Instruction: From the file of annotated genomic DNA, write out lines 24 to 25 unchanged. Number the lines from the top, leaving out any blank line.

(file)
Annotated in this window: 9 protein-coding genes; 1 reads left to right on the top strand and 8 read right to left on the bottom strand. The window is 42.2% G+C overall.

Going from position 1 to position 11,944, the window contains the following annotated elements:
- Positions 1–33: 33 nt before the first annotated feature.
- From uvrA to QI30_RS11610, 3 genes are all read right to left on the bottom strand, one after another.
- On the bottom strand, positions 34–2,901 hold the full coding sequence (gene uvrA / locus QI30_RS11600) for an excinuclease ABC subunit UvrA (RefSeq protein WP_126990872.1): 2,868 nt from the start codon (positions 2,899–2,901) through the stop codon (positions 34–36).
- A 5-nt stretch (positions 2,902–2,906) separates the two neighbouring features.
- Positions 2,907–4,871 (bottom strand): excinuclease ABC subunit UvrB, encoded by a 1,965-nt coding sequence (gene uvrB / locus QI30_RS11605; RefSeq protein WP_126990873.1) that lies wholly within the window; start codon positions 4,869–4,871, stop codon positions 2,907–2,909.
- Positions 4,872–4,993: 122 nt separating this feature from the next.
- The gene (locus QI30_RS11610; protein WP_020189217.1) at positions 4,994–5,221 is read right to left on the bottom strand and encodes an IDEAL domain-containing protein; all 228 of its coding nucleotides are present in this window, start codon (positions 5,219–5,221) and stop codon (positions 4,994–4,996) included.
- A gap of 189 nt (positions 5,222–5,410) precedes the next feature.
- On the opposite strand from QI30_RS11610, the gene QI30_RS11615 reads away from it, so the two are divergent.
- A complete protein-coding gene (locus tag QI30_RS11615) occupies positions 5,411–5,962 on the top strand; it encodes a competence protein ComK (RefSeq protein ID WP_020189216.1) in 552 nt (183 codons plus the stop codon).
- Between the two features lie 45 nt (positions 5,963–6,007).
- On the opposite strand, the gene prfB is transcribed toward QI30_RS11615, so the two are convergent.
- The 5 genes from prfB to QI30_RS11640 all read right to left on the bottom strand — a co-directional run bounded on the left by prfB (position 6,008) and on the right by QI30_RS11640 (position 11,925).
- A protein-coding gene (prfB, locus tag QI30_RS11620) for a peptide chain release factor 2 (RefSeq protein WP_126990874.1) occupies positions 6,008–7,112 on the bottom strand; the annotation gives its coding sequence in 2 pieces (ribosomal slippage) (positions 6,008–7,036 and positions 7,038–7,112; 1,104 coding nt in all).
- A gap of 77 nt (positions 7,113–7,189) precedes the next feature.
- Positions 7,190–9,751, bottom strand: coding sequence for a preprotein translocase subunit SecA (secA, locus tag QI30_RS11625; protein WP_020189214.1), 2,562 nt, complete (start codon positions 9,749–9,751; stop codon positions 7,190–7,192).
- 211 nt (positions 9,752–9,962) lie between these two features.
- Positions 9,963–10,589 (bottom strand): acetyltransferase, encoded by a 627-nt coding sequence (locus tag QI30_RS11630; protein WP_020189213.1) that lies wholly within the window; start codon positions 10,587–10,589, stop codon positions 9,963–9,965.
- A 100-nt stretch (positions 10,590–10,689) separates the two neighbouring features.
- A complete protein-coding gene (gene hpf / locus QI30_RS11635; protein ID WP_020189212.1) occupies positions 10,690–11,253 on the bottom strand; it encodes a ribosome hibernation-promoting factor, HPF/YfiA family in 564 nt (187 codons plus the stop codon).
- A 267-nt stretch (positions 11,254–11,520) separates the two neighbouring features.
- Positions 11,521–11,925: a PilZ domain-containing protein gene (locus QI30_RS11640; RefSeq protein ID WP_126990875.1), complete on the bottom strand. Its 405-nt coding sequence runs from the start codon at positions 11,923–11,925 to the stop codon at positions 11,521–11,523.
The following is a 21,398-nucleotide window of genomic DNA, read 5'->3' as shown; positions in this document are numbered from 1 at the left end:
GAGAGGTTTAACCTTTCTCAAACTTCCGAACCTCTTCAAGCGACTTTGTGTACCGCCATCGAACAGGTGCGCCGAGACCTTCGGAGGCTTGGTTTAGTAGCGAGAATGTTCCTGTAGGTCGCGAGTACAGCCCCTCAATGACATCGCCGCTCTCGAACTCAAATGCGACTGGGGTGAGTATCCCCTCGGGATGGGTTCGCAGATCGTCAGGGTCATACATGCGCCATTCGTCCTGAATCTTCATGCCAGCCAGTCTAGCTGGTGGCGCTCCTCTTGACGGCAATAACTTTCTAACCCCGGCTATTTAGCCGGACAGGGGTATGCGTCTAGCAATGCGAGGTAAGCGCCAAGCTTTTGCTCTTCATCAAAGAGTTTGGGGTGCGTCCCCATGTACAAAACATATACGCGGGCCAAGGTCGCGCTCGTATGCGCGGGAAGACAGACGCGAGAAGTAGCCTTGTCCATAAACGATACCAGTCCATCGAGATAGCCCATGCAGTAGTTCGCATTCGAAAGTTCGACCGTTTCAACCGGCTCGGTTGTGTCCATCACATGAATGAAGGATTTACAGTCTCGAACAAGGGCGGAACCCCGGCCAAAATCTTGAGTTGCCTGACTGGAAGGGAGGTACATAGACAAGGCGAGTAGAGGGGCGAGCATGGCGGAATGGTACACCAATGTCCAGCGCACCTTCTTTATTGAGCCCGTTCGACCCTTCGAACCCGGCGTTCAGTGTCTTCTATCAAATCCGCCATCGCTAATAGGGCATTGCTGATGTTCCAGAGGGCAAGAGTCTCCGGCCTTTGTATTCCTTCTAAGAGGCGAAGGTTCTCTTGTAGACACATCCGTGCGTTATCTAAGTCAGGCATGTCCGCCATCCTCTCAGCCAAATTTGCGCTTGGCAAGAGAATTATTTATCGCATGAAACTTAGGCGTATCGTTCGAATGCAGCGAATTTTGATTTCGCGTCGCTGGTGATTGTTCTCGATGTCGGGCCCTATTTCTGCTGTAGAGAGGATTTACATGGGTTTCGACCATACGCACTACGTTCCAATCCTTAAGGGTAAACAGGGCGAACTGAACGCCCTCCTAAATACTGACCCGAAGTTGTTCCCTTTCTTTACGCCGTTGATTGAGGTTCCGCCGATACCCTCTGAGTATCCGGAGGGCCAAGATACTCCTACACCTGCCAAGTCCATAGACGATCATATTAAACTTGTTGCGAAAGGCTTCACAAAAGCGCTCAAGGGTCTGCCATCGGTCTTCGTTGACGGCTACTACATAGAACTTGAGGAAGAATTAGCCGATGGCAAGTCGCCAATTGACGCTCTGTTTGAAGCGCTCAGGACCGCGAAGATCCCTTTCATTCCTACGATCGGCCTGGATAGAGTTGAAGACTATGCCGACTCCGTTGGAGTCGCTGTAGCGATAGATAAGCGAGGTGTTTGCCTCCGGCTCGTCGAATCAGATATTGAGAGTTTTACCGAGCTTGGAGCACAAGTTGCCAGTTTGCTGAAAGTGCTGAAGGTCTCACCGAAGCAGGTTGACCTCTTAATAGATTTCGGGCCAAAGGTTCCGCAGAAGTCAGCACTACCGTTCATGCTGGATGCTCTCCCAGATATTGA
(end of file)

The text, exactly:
- Positions 11,521–11,925: a PilZ domain-containing protein gene (locus QI30_RS11640; RefSeq protein ID WP_126990875.1), complete on the bottom strand. Its 405-nt coding sequence runs from the start codon at positions 11,923–11,925 to the stop codon at positions 11,521–11,523.
The following is a 21,398-nucleotide window of genomic DNA, read 5'->3' as shown; positions in this document are numbered from 1 at the left end: